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People who play video games are often coined irresponsible, lazy, and childish. And, ya know, us gamers are most likely to be more violent than those who don’t play video games. But have y’all even checked the media lately?
Guns. Racism. Violence. Nearly every movie has some type of violence in it. Nearly every music video is sexualized. We can only be sheltered from the world so much.
I’m a firm believer of love not war, and I’ve been playing video games since before I could write simple sentences.
Flashforward all these years, and I still believe that playing video games is one of the best ways to entertain ourselves. Plus, there’s something ultra sexy about watching my boyfriend be competitive. Even though he is a little know-it-all.
If that’s not enough, video games have helped out my anxiety and depression tremendously over the years.
Why Video Games are Good for Our Mental Health:
Shooter games, puzzle games, adventure games, fighting games, sport games, roleplaying games. You name it. There are so many different types of video games. The possibilities of finding a game you connect with are endless.
A huge part of our struggle with depression is wishing we could escape from our life. They help us escape from our head filled with anxiety. Putting on a video game has even allowed me to distract myself from self-harm.
WE GET TO SOCIALIZE
We know that board games bring people together. They’re how my family bonds nearly every Christmas. They’re how I used to become friends with people I didn’t know.
Well, the same goes for video games. Video games help keep an environment casual. They bring laughs. They create memories.
Playing games created so many inside jokes with my sister every time we failed at something, or every time we beat a boss together in a two player game.
Me and my boyfriend connect over video games on an almost daily basis. We always get excited when a new game we want comes out. We’ll even spend nights just watching ridiculous trailers on PlayStation Store. And, of course, then we’ll add games to our bucket list.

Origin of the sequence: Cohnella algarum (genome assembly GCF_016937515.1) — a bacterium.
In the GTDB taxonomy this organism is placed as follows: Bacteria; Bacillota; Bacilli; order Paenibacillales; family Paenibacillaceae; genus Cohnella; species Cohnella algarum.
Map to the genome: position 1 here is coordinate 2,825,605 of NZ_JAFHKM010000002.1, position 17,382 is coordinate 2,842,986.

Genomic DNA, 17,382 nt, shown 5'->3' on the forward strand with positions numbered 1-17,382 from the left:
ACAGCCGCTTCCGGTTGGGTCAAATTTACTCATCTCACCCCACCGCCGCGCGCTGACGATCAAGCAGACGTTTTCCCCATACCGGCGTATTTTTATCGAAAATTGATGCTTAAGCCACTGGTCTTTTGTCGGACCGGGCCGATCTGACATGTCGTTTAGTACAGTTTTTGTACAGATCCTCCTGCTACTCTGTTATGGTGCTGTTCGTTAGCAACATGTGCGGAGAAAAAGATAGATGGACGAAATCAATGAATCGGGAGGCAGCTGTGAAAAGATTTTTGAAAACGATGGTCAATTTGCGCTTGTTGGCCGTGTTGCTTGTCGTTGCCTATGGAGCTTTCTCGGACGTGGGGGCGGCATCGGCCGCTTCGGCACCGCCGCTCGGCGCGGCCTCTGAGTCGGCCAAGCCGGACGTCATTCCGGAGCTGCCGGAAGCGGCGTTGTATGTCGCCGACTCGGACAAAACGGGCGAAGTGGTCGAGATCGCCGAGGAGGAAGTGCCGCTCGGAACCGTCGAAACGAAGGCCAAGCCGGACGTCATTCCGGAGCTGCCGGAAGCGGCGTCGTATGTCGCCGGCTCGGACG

Plus, friendly competition can be a good thing. Unless I’m losing. I’m like the worst loser ever, I swear.
I’m the type of person who hates throwing out anything with a good memory attached to it. This means that unless I absolutely despise it, I will never throw out or give away a video game. Even when I’m 75, I know I will always go back to them.
I was a much happier person when I was a kid. My anxiety wasn’t as severe, and I never dreamed of suicide.
Whenever I’m feeling my lowest, I whip out my old school video games. I still play my Age of Mythology on PC. I still play Streets of Rage and Earth Worm Jim (why is that game so freaking hard?) on my Sega Genesis. My favorite games will always be the ones I played as a kid.
Nostalgia brings up happy memories. Happy memories evoke happier feelings.
Do you play Words with Friends or Candy Crush on your phone? Well you, my friend, are playing video games. You might not believe me, but Call of Duty is not the only video game that exists in the world.
Yes playing video games all day, every day is unhealthy, just like it is to lay around watch movies all day. But unlike watching movies, video games use more than just our eyes, ears, and thoughts.
Playing games is the perfect way to stimulate our minds. In fact, we give our brain a workout every time we play. We use a lot of logic and reasoning skills. We brainstorm. We learn how to read a map and use spatial recognition. Oh, and yes we sweat in the midst of a headed battle.
And with all this brain power, we’re bound to fight off our negative thoughts. Every time we play a game, we’re fighting off the anxiety and depression villain.
We will be victorious.
- Best PlayStation Games for Your Mental Health
- 4 Ways The Sims Helps My Mental Health Tremendously
- 7 Ways to Make Some Extra Spending Money by Playing Games
Do you play video games? What are your favorites?
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